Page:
This article is written to bring awareness to an HR practice called the Approval to Terminate (ATT) process. The ATT process is a leading practice which ensures that all terminations are documented and approved prior to an employee being terminated from the company.
Terminating an employee is not always going to be easy, however once the decision has been made, it is crucial that your company handles each dismissal alike. As important as having an onboarding process is to the company, it is equally (if not more) important to have a well-developed offboarding process.
Generally, HR oversees offboarding, which starts with an ATT process where a form is completed and approved by the appropriate signing delegates. The ATT form captures pertinent information regarding the terminating employee, where their final pay is calculated, and other matters such as:
- Employee Information (i.e. Full Name, Position Title, Employment Type, Employment Status, etc.)
- Termination Date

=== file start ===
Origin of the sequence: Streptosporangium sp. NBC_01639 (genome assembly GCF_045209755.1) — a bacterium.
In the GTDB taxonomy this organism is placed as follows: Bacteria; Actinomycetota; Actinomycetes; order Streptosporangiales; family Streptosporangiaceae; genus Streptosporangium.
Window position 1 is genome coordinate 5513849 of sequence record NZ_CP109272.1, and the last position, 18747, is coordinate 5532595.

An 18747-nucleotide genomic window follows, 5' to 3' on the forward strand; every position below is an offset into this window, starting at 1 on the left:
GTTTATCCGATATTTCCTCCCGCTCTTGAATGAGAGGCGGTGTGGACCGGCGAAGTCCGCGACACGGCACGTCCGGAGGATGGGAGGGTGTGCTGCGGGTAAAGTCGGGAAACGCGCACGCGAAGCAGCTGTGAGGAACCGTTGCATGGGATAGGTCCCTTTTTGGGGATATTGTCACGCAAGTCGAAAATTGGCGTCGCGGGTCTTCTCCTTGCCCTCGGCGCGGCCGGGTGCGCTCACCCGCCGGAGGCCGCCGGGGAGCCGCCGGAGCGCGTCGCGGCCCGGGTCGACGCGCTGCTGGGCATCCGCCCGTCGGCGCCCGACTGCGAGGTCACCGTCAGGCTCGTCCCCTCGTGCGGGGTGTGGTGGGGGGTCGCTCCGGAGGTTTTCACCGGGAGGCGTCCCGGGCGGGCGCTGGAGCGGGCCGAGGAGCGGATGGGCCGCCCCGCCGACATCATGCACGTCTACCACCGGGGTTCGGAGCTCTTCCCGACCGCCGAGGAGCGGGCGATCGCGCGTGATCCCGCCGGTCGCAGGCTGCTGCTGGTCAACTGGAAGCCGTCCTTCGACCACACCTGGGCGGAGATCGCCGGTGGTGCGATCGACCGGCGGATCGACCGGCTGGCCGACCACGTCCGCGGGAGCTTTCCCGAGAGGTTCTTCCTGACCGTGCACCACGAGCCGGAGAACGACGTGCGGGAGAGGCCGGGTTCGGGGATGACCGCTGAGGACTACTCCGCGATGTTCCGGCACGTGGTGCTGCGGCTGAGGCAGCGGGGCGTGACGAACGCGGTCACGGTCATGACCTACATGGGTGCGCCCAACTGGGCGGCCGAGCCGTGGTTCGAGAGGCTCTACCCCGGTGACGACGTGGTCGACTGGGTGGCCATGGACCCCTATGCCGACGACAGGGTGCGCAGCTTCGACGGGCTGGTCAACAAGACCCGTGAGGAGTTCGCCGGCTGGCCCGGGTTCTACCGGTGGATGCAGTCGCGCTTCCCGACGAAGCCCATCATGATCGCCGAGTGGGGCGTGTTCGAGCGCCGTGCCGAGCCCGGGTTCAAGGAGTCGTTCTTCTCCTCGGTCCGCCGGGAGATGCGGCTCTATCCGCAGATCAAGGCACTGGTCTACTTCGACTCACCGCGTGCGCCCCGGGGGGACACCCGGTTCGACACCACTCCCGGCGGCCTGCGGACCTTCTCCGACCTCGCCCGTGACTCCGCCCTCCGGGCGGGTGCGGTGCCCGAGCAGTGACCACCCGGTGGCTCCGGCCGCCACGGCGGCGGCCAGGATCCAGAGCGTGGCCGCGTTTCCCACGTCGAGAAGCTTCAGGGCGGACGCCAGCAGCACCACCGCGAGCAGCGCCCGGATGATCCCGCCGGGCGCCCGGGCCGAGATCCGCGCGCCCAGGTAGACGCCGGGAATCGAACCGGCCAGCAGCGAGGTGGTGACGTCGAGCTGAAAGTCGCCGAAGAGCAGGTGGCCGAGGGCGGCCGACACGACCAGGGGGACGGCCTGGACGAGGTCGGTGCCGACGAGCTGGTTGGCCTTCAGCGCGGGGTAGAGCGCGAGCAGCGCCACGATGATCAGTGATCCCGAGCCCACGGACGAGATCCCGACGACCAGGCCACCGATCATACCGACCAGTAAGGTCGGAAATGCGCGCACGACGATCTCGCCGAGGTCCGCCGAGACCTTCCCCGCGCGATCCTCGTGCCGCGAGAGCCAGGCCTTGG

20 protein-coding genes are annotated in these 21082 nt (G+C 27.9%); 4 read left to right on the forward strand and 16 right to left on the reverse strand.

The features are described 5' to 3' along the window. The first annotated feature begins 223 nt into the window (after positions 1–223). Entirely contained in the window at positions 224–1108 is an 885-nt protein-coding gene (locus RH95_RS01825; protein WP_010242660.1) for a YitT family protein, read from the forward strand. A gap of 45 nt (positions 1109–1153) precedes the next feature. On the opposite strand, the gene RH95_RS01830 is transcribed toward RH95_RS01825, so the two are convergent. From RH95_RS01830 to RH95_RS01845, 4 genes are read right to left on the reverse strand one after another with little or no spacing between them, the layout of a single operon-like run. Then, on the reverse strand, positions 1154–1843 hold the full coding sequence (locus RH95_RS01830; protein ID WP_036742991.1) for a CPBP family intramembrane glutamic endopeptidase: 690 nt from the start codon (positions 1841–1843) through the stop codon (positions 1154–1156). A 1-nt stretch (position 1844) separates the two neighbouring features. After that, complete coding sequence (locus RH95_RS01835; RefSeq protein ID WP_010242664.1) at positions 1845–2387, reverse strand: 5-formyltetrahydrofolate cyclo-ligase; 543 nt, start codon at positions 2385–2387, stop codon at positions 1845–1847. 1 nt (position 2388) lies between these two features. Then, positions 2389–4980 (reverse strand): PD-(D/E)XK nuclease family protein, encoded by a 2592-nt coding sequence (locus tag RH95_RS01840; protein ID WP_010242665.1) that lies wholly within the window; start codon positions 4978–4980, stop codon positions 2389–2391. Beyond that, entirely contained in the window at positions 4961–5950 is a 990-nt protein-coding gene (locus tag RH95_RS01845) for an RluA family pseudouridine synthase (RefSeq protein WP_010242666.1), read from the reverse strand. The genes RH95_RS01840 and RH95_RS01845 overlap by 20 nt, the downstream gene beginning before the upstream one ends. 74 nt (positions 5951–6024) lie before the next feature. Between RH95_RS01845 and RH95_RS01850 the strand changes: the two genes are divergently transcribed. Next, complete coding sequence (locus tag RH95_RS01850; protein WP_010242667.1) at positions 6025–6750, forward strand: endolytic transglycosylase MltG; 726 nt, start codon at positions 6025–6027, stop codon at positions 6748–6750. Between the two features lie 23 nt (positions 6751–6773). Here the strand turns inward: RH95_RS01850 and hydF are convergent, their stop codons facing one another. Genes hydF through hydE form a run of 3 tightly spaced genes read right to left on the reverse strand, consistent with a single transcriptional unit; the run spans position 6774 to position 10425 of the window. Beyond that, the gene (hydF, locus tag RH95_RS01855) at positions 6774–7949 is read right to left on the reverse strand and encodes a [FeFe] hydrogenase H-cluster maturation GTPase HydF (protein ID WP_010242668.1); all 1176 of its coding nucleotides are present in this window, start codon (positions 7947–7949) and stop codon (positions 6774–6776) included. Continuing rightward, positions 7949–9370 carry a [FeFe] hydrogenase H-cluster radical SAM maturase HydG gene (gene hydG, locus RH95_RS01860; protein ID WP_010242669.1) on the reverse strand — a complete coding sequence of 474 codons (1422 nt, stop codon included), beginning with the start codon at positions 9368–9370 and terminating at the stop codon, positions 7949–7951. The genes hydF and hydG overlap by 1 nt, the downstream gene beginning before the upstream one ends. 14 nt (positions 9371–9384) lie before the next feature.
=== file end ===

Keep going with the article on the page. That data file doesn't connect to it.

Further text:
- Current Base Regular Pay
- Statutory and Policy Payments
- Severance Calculations
- Additional Notes relating to the Termination and Employee
Whether the terminating reason is voluntary or involuntary, it remains in your company’s best interest to implement an ATT process into its offboarding. This way your company has a set standard it adheres to, guaranteeing all terminating employees are treated equitably.
In certain instances where a former disgruntled employee brings forward a claim leading to legal proceedings relating to their termination, this document can be used as evidence. This is why we recommend implementing the ATT process into your company’s offboarding.
While many larger organizations are fortunate to have their policies, templates, and processes available electronically via their HRIS (Human Resources Information System) or ERP (Enterprise Resource Planning) systems, for those small to medium-sized organizations that do not have the financial means, the downloadable forms upcoming in this series will be a benefit to cut back on costs.
Generally, those who are directly involved in this process are privy to review and sign off on the ATT form, as there is usually confidential and private information captured on this form. Once the form is finalized, the information captured on the form will be translated into the termination letter(s) which will be given to the terminating employee. Payroll will also receive copies of the letter(s) and form to ensure the terminating employee is accurately paid what they are owed.
Now that you have been introduced to the ATT process and what is generally included in the ATT form, please stay tuned for part 2 of this series when we discuss a downloadable form for you to use in your business.